It was a blustery rainy day in autumn and the weather was starting to change from cool to icy. We found ourselves on the eastside in Grosse PointeÂ cruising for a late lunch, so we stopped at The Sprout House, a small natural food grocery and deli. Our expectations were simple and we knew the food was trustable—good organic ingredients and vegetarian oriented. Sara and I ordered the Mediterranean Lentil Soup, Lemony Petit French Lentil Soup, a Mediterranean Tofu Sandwich and a Carrot-Apple-Ginger Juice. Everything was flavorful and balanced with not too much garlic, herb or oil as is often the case in commercial food. The lentil soups were distinct with the Mediterranean Lentil thick and rich with tomato while the French Lentil had just enough lemon and herb to satiate. The sandwich had a vegan black olive mayo, baked tofu patty and fresh organic greens on organic Avalon Bakery bread. Easy to eat, good flavor and great texture made for a very enjoyable sandwich. We sat down at one of two small tables in the front of the store to enjoy the food. The affable server brought my carrot-apple-ginger juice to us. It was great—freshly made and thirst-quenching. During previous visits with friends, the small dining area was a social hub for the neighborhood. Times like these remind me that the Detroit area has a wonderfully vibrant and aware community. The Sprout House in Grosse Pointe Park has been in business since 1980 when Bonnie Breidenbach first opened it. Just before we opened Inn Season CafÃ©, Bonnie outbid my offer for the Yellow Bean Cafe, a hole in the wall soy foods deli on Mack, where she started teaching about and serving Macrobiotic foods. After a couple of moves and a few other owners, The Sprout House became a neighborhood institution. Camaraderie between Inn Season Cafe and The Sprout House was always there, especially when second owner Muriel had it. We shared employees, stories and took care of each other. Today, it was encouraging to see the standards of health and organics still being maintained by the current owners. I applaud their efforts and it is worth a stop when in the area.
The Sprout House 15233 Kercheval St, Grosse Pointe Park Michigan 48230 Tel: 313-331-3200
Sara and I had lunch at Inn Season Cafe on Friday. We do not get there as often as we like, our life in Birmingham seems far away even though it is only five miles. The food was excellent. I had a wonderfully fresh carrot-apple-ginger juice with a flavorful potato-dill soup. Sara had the chili, good as always. We shared the Barbecued Seitan Sandwich and found it to be balanced, without the rubbery texture wheat gluten often has. The service was great, especially since we were doted on by our longtime friends Jenny, Amber and Jennifer. It has been over five years since we sold the Cafe and it is exciting to see the restaurant well run, busy and successful. Kudos to Chef Thomas and Nick for keeping it up as a vibrant centerpiece in the Royal Oak restaurant community.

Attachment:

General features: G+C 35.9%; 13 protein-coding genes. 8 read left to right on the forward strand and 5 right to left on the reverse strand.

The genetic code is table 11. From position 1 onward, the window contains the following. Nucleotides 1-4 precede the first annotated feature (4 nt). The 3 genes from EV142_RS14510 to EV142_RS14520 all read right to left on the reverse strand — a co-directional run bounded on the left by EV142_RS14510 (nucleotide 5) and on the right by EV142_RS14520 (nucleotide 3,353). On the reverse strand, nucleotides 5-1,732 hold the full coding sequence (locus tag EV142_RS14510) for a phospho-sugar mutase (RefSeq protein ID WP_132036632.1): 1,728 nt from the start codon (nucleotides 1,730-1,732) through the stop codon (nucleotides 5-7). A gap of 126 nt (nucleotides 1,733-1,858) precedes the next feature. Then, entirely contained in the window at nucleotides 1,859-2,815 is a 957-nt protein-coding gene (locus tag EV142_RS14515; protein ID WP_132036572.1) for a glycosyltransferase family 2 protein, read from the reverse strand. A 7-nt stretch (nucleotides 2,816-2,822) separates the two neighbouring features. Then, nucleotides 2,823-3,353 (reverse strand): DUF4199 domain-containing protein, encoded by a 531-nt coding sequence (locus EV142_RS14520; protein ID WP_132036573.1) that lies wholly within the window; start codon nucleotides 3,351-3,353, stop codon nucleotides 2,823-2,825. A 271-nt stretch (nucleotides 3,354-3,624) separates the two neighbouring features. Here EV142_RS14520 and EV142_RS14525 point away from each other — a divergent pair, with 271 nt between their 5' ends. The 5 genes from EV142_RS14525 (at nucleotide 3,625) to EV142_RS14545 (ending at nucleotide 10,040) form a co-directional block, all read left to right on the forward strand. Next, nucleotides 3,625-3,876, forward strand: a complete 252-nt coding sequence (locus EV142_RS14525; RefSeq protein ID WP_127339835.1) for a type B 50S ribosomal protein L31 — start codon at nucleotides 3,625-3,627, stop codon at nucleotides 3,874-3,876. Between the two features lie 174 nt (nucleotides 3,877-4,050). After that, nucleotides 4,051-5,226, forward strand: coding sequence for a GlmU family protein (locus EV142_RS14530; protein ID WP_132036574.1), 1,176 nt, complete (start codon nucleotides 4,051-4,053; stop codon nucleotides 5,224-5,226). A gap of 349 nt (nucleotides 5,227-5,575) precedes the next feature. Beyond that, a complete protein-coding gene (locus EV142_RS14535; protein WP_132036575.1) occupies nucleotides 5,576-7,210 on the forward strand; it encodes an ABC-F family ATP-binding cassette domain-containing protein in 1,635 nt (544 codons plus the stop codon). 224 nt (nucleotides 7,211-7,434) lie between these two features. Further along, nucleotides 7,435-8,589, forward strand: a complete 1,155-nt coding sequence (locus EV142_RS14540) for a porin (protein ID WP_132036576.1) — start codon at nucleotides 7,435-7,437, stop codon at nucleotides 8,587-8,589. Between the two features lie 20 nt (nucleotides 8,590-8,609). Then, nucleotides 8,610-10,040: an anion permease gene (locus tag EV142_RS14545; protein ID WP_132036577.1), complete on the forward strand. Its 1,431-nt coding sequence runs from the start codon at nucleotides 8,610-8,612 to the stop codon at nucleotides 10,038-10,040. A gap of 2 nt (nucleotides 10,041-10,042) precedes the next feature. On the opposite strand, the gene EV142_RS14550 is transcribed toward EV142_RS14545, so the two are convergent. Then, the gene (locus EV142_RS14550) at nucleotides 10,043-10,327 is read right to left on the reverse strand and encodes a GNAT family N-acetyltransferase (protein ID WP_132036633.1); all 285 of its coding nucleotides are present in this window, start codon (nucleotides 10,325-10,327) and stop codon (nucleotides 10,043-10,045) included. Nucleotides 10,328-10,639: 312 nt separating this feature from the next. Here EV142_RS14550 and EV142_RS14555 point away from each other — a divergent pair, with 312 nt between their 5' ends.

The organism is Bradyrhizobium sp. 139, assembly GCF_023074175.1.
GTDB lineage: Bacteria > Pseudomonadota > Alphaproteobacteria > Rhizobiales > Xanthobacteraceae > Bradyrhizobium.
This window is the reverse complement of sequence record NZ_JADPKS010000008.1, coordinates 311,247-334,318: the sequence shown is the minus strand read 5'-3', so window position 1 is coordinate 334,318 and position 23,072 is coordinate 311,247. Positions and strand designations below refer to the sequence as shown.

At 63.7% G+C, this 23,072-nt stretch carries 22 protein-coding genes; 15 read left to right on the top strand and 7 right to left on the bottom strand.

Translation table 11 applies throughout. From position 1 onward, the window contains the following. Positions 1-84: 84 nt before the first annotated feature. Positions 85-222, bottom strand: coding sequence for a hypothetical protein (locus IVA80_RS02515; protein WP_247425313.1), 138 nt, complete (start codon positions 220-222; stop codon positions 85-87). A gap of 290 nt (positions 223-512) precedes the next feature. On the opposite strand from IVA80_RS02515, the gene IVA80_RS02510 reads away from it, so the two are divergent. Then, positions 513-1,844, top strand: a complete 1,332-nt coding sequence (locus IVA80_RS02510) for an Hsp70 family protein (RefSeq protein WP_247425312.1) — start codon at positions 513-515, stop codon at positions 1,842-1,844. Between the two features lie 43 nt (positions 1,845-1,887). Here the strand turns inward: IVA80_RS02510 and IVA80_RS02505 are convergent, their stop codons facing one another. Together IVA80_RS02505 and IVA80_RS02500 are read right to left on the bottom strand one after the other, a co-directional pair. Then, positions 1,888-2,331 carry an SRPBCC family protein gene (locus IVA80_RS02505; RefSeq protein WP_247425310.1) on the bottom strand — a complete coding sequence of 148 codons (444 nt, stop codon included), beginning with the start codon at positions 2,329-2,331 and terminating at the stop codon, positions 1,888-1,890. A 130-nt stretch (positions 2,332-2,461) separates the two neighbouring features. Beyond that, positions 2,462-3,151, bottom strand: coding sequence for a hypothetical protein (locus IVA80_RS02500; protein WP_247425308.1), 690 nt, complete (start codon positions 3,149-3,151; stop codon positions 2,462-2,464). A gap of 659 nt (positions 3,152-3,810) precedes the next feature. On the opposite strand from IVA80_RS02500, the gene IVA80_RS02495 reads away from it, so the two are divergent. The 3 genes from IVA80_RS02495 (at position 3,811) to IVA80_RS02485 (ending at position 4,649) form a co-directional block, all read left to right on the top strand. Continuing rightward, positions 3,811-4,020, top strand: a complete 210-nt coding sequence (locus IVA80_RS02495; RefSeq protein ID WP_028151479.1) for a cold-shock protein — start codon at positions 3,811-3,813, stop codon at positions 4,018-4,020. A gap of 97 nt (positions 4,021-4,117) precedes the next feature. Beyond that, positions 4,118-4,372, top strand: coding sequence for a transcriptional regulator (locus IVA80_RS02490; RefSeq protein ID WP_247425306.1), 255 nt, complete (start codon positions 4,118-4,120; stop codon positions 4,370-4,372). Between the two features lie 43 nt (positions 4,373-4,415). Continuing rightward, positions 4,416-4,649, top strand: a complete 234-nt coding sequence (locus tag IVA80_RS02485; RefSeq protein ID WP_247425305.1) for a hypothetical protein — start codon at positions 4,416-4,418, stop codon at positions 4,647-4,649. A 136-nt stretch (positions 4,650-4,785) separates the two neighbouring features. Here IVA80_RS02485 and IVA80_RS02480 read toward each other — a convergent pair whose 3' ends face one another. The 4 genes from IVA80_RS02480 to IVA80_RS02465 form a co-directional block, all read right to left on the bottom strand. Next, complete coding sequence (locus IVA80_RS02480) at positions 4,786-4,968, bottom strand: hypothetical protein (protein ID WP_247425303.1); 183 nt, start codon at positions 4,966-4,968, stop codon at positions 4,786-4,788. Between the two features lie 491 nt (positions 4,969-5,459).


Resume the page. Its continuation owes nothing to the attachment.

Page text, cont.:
I am currently mulling over the final edits of the Inn Season Cookbook (working title) and look forward to the day when it is for sale at the restaurant and bookstores. After all these years there is light at the end of the tunnel! The book covers the the period from when we first opened the cafe in 1981 to when I sold it in July, 2002.
Inn Season Cafe
500 East Fourth Street, Royal Oak, MI 48067
royal-oak-03-2006-053.avi < Video of Jeanie
I first met Robert Taylor in India in 1975. We both cooked at a temple in Vrndavan, Uttar Pradesh. In a twist of destiny we both ended up in the Detroit area. Robert met Jeanie twelve years ago and had been inseparable since. Robert is an astrologer and natural performer. Jeanie wrote a small, but potent book on positive affirmations and shared it with anyone in her path. Together, they became local television celebrities with their respective programs on channel 5 in Grosse Pointe, Michigan. We did a number of shows together about my restaurant at the time (Inn Season Cafe) food and spirituality.
Jeanie’s positive disposition was infectious. Whenever we spent time together, I would depart feeling spiritually uplifted. She was a unique soul. The last TV show we did together was a tour of our Royal Oak Fifth Street project, a traditional California Craftsman home. As a twist, when we entered the kitchen, I gave a short cooking demonstration, tying the home to a natural and organic lifestyle and we recently discussed doing the same with the current project just before she fell ill. Even though we occasionally saw each other, Jeanie was the kind of person who left a lasting impression. Her spirit and work inspires us to teach and share without pre-qualification. Robert and Jeanie are the kind of people one rarely meets in a lifetime and whenever we visited together it was as if there had been no lapse of time. I consider there friendship an honor, cherish the memories and look forward to assisting Robert to carry on Jeanie’s legacy. Together, they made the community a better place. With her passing, her presence in our hearts will encourage us to continue.
“Let us never forget that the cultivation of the earth is the most important labor of man. Man may be civilized in some degree without great progress in manufactures and with little commerce with his distant neighbors. But without the cultivation of the earth, he is, in all countries, a savage. Until he gives up the chase and fixes himself in some place, and seeks a living from the earth, he is a roaming barbarian. When tillage begins, other arts follow. The farmers, therefore, are the founders of civilization.
– Daniel Webster